I have been in a few bookclubs over the years. For different reasons, they have fizzled out. The group dynamics didn't work out anymore, no one made time for the group, or people stopped reading the books. After one bookgroup broke up, a small group of us were disappointed and still wanted to get together so we decided to start the Whatever Club. The idea was similar to a bookgroup - we decided to get together each month and each month would have a host. But, instead of reading books, the host would pick "whatever" they wanted to do.
It was a blast! One month we had a wine tasting, another month we all came in our pj's and watched a chick flick (and passed around the kleenex), another time we tried a new restaurant, and then one month we decided to go to the movie The Bucket List and then get together for dinner afterwards to share our own personal bucket lists. My friend Margaret hosted that month and she had little notebooks made up with the tagline "My Bucket List". Underneath that it said "The Ten Things I Want to Do in This World During My Life Are:" and then we all filled in our own list.
Years ago I travled to India for work with a small group and at dinner one night the subject of Life Lists came up. It seemed that everyone had one but me. Not a mental one or a physical one. Every now and again following that, I would make a mental note to myself of things I wanted to add to my list. When this opportunity came up again to really think about what was on my life list, I immediately had a few thoughts but then struggled to come up with ten. As we began to share our lists that night, we each found ourselves saying "Oh that's good! I'm going to add that to my list!" It felt a little like you were cheating though...like you should come up with your list all on your own. I have kept that notebook that Margaret made and often refer to the list and add to it, check things off, and delete items. So far I have taken a summer off to spend with my kids (I never thought that would be possible), I've painted a frame worthy picture, and although I didn't attend a mass with the Pope, I did get to see the Pope in person, which is good enough for me. I have also since crossed off sky diving and taking a ride in a hot air balloon. A few weeks ago I heard a story on the news of a girl that went bungee jumping and the rope broke. Amazingly she is alive but I decided that the risk isn't worth it to me. I don't want to plummet to earth trying to get my parachute open or while trying to stay afloat in a giant balloon. I'm good. But I do still want to swim with dolphins, travel to Australia, go on a safari in Africa, and zip line through the rain forest.
Last weekend, the kids and I had an opportunity to do something that, although was not on my bucket list, was on my kids list. Each year during Martin Luther King weekend, Tim's parents take their 3 kids and their families away skiing at Bretton Woods. And each year, the kids watch the dog sled rides go by and ask if they can do it some year. For Christmas this year, we gave them a gift certificate to finally go on a sled dog ride and I joined them. It was a life list worthy experience for several reasons.
It was an educational ride. We were introduced to each of the 8 dogs by name and told what their job was. The dogs in the back, who were brothers, had the job of steering the sled. And like true brothers, they spend the entire time wrestling and knocking into one another. The dogs in the front, were responsible for steering the pack. The dogs behind them were the co-captains who helped to steer the pack. And the dogs in the middle were the powerhouse dogs. Once that was all clear, we got into the sled, me first, then Jack, and then Mimi...all sitting up but laying back on one another. We had a big blanket tucked around us and then the excitement began! Apparently, these dogs just love to pull the sled. They love the cold weather and this is what they live for. As they were getting hooked up, all the other dogs at the station started barking like mad. They were excited for the group that was going out and they also wanted to go out themselves. And when I say they were barking like mad, I mean, it was deafening. When the musher gave the sign to pull out, we took off like a rocket!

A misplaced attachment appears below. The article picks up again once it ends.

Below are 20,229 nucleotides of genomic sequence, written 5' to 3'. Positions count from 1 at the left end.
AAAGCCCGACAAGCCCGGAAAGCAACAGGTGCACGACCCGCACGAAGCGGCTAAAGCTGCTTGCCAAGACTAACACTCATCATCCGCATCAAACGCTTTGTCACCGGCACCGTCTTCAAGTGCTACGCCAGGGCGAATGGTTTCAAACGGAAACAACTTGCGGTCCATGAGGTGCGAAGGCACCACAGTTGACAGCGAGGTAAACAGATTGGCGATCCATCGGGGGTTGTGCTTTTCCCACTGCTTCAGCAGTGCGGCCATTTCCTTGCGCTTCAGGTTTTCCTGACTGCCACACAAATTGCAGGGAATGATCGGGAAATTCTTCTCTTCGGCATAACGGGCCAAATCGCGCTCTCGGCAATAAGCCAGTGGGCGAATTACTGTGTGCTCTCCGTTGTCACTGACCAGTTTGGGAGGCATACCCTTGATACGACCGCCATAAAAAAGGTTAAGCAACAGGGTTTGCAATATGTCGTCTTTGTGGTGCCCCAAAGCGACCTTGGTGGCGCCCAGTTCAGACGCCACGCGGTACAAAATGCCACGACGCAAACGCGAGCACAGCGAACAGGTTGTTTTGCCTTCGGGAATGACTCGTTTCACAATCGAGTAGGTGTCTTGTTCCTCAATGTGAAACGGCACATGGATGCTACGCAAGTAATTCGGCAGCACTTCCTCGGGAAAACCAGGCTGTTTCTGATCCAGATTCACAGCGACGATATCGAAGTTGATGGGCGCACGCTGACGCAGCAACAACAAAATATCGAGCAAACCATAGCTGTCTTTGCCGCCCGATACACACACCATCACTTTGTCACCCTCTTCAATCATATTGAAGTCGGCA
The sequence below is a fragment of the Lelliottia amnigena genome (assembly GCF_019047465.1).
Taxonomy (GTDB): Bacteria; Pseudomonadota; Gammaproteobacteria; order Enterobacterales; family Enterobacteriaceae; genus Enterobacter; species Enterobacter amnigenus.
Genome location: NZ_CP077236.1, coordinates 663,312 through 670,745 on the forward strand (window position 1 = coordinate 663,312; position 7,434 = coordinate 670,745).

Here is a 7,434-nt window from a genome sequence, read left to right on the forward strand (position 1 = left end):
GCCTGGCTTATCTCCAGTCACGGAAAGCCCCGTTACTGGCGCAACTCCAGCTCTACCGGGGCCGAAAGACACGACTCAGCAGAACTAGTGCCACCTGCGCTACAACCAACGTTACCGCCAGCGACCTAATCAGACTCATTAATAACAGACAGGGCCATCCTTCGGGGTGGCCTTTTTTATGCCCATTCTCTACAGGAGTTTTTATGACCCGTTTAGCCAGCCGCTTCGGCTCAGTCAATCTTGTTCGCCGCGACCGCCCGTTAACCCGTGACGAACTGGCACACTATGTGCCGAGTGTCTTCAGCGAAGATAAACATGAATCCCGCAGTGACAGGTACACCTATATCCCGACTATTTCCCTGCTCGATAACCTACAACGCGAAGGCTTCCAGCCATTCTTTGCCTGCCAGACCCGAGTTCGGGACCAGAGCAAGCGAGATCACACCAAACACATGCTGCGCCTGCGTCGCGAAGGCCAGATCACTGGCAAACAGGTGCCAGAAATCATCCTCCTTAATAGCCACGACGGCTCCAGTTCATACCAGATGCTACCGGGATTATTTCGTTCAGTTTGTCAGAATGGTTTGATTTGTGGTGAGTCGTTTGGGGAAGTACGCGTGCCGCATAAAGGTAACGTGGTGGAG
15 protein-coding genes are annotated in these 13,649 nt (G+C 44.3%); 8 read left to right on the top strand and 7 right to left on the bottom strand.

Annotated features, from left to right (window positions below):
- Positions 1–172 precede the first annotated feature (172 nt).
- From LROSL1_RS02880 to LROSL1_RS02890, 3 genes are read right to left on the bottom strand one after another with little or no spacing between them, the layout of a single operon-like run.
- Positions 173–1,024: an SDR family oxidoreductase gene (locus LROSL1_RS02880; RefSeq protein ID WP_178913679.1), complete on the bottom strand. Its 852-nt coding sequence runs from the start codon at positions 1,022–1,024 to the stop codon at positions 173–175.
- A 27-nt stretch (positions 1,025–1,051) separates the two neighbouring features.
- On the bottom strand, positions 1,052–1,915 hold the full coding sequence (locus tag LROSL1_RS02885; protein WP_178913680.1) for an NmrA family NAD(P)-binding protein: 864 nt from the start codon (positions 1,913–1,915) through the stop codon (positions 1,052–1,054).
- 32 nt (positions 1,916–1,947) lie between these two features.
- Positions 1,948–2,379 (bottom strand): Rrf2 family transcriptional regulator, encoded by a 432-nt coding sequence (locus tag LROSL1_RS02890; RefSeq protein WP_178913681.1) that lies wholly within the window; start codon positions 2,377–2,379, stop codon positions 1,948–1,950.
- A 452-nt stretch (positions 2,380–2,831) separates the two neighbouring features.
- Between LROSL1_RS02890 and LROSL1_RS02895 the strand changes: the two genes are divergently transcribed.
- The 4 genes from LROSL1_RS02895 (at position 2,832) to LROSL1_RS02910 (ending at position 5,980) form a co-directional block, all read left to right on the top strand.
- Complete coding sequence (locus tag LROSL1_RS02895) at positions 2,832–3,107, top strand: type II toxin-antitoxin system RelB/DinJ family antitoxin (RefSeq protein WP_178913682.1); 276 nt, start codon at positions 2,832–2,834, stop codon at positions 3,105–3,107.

It was very much like a roller coaster ride on snow - up and down hills, around turns, and across fields. About half way into the ride, Chase our musher stopped and asked the kids if they wanted to drive the sled. I thought they were going to pass out from pure excitement. Mimi went first...she climbed in front of Chase and he gave her some direction. Then he told her to ask the dogs if they were ready. Oh, they were ready all right....they were prancing like they were about to wet their pants. Then she said "Hike! Hike!" and they took off like bats out of you know where. She had a great time and then crawled back into the sled with me while Jack took the reins.
This was one of those moments as a parent that I have not experienced yet. A moment where you see your child totally in their glory, really experiencing a key moment in their life, a moment of pure joy. When I looked up at him, he had this smile on his face that I have never seen before. He was completely unaware that I was watching him because he was so absorbed in the moment. His whole face was lit up, his cheeks were apple red from the cold, and he had this smile of pure bliss on his face. It's a look I won't ever forget. As a parent you hope your child's life is filled with many of those moments, although knowing from experience, that when they do happen for you, they aren't commonplace.
This made the dog sled ride well worth more than the monetary amount I paid. When I was retelling the story to Tim and my mother in-law later, I got choked up. It meant a lot to me to see him enjoying that moment so much. It was how you should look after you cross off something on your life list.
What's on your life list?